As news slowly emerges about the extent of damage caused by Sunday’s cyclone, residents of a township in Myanmar’s Magway region told RFA Wednesday that Mocha destroyed a displaced persons camp housing more than 700 people.
The cyclone brought torrential rains, causing a local creek to burst its banks and flood the camp in Tilin township’s Htan Pin Kone village on Sunday, according to one resident, who wished to remain anonymous for security reasons.
He said it destroyed all the 200 tents in the camp, set up on the banks of the creek.
People were forced to move to the camp because junta troops repeatedly carried out maneuvers near Htan Pin Kone village, which has around 250 houses, the resident told RFA Wednesday.
“The troop pass near Htan Pin Kone village whenever they conduct offensives on the western part of Tilin township, so the village is quite insecure. That’s why the whole village moved to a safer place, so there are a lot of displaced people,” he said.
According to the latest report from the United Nations Children’s Fund (UNICEF) 2,462 people were relocated from their homes in two Magway townships before the cyclone hit.
It said 3,676 houses in 98 villages in the region were damaged by heavy rains and flash floods.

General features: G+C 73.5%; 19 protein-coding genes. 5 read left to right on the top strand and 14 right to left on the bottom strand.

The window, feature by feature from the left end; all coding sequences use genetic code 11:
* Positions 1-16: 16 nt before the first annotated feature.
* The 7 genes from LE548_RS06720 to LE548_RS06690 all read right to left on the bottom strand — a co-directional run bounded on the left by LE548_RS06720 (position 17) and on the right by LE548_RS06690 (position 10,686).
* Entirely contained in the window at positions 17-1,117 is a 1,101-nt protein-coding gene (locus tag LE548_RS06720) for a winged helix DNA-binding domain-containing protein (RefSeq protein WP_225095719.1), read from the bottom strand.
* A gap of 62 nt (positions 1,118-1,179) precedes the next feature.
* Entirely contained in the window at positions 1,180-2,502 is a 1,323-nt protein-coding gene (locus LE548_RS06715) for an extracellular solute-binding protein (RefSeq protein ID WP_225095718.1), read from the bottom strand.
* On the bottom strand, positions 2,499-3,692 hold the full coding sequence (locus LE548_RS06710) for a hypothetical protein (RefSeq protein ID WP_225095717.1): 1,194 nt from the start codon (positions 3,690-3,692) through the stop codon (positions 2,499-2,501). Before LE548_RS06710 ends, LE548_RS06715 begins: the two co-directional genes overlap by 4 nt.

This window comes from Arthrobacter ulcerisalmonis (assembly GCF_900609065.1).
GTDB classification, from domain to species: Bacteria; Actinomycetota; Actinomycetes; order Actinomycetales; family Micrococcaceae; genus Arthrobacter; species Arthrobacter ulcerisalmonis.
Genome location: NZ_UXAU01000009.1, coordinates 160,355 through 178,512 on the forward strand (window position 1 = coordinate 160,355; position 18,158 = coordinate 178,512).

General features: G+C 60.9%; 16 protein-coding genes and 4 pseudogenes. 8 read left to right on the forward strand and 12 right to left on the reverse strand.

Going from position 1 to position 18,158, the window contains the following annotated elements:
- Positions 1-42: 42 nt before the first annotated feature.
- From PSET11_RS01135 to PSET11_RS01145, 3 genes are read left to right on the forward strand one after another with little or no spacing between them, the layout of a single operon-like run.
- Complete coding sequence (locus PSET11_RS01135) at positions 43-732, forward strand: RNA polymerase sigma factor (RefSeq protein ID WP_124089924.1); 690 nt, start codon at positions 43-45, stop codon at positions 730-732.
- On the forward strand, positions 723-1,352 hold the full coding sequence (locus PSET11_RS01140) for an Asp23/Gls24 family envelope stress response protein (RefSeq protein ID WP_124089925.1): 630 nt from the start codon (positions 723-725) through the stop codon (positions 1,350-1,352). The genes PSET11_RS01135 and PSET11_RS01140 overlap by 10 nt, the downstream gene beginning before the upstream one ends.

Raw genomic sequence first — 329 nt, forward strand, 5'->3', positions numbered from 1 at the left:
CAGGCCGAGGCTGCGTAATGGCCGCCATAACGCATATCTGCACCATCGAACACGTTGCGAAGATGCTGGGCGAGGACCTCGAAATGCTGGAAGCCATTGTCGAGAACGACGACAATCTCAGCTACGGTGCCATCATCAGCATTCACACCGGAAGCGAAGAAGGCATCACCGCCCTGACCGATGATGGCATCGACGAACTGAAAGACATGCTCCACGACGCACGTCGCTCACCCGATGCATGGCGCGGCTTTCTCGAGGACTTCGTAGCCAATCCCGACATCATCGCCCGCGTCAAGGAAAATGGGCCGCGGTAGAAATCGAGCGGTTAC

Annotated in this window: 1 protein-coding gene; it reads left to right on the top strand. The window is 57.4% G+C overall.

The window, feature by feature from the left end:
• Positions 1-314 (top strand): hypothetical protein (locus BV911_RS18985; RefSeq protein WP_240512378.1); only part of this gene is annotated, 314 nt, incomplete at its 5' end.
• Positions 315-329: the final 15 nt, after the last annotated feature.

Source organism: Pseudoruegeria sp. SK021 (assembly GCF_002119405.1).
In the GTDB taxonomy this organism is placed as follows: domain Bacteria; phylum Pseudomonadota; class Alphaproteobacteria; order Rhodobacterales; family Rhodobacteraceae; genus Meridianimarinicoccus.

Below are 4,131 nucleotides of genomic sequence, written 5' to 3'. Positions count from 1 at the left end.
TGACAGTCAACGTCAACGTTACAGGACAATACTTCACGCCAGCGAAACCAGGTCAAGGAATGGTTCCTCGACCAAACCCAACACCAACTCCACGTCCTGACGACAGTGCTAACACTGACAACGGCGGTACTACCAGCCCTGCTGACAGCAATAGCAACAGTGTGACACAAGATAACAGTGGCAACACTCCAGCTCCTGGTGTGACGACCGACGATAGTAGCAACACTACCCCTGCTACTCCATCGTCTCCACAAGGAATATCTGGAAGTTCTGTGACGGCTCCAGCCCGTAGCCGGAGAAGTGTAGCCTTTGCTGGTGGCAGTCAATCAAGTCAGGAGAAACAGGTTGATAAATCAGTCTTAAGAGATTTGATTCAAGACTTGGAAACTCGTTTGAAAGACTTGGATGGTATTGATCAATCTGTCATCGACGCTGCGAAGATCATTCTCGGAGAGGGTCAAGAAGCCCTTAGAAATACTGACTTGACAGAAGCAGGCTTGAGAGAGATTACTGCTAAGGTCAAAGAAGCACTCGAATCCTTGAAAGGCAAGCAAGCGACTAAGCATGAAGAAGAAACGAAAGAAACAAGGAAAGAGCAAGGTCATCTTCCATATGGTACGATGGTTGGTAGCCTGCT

Cyclone Mocha hit Myanmar’s coast Sunday with winds reaching over 220 kilometers per hour (137 mph).
Preliminary figures compiled exclusively by RFA confirmed at least 31 deaths due to the cyclone in Rakhine and Chin states, and Ayeyarwady, Magway and Sagaing regions.
On Tuesday, the National Unity Government updated its estimated death toll to 435 across the country, with an unspecified number still missing.
The United Nations said Tuesday that 16 million people were potentially exposed to Mocha, including more than 1.2 million who were already internally displaced.
Its Office for the Coordination of Humanitarian Affairs (UNOCHA) said early estimates indicated nearly 3.2 million people in Rakhine state and Myanmar’s northwest were the most vulnerable and considered likely to have humanitarian needs in the wake of the cyclone.
The International Rescue Committee said Wednesday is deeply concerned about the communities, especially those living in displaced persons camps.
It said it is responding to the needs of communities affected by Cyclone Mocha in Bangladesh and Myanmar and appealed for more funding for humanitarian work in Myanmar.
Translated by RFA Burmese. Edited by Mike Firn.